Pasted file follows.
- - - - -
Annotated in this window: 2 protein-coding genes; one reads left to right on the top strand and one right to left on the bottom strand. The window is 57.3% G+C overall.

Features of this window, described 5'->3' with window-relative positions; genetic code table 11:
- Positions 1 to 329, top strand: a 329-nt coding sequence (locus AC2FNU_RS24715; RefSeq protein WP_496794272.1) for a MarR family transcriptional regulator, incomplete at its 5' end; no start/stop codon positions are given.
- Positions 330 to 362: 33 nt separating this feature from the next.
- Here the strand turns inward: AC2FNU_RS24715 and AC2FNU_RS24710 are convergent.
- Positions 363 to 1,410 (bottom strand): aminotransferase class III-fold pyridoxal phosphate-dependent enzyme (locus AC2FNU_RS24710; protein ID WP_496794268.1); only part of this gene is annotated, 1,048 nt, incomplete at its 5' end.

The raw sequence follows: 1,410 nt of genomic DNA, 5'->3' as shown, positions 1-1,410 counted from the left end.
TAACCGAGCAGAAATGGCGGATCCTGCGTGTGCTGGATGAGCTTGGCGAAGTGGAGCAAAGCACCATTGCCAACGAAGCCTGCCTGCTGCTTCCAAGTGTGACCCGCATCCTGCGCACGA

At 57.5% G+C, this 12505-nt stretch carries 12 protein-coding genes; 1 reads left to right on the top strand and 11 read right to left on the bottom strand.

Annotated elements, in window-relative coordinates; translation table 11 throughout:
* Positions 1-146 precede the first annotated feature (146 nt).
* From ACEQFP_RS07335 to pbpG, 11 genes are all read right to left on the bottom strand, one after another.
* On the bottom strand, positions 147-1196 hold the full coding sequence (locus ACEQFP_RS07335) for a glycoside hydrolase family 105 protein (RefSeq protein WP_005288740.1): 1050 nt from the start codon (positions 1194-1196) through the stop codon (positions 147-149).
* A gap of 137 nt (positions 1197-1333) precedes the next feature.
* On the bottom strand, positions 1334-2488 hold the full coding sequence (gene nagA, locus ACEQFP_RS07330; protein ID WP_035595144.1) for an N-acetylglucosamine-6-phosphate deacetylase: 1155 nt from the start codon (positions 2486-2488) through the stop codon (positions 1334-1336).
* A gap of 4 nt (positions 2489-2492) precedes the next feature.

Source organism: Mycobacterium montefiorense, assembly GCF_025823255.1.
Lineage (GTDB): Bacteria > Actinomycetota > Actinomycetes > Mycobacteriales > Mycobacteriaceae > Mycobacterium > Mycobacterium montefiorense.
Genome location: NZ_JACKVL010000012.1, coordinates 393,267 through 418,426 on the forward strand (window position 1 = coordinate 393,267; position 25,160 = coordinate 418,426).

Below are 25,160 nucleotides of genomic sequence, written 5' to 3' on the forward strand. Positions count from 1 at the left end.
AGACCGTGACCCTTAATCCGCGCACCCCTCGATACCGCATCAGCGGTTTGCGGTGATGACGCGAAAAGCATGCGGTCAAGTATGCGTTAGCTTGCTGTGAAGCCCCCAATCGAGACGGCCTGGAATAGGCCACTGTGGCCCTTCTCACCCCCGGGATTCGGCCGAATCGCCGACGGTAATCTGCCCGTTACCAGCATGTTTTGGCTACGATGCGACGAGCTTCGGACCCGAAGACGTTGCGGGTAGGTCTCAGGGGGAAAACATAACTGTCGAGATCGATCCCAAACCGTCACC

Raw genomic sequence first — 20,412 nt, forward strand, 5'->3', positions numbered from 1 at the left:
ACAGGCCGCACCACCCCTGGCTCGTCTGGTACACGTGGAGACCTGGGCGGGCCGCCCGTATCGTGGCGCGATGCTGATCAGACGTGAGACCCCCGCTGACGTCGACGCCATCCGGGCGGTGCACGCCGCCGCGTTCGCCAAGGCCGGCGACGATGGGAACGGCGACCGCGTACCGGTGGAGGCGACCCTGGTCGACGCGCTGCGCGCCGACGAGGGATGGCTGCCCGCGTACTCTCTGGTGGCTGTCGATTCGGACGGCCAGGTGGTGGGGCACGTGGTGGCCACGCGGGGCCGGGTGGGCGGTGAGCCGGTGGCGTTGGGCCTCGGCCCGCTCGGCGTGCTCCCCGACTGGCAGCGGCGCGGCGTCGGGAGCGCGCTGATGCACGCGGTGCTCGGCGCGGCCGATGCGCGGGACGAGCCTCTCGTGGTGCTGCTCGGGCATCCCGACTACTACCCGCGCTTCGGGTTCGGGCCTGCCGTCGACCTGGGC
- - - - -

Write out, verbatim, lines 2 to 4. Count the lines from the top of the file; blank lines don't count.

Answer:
Features of this window, described 5'->3' with window-relative positions; genetic code table 11:
- Positions 1 to 329, top strand: a 329-nt coding sequence (locus AC2FNU_RS24715; RefSeq protein WP_496794272.1) for a MarR family transcriptional regulator, incomplete at its 5' end; no start/stop codon positions are given.
- Positions 330 to 362: 33 nt separating this feature from the next.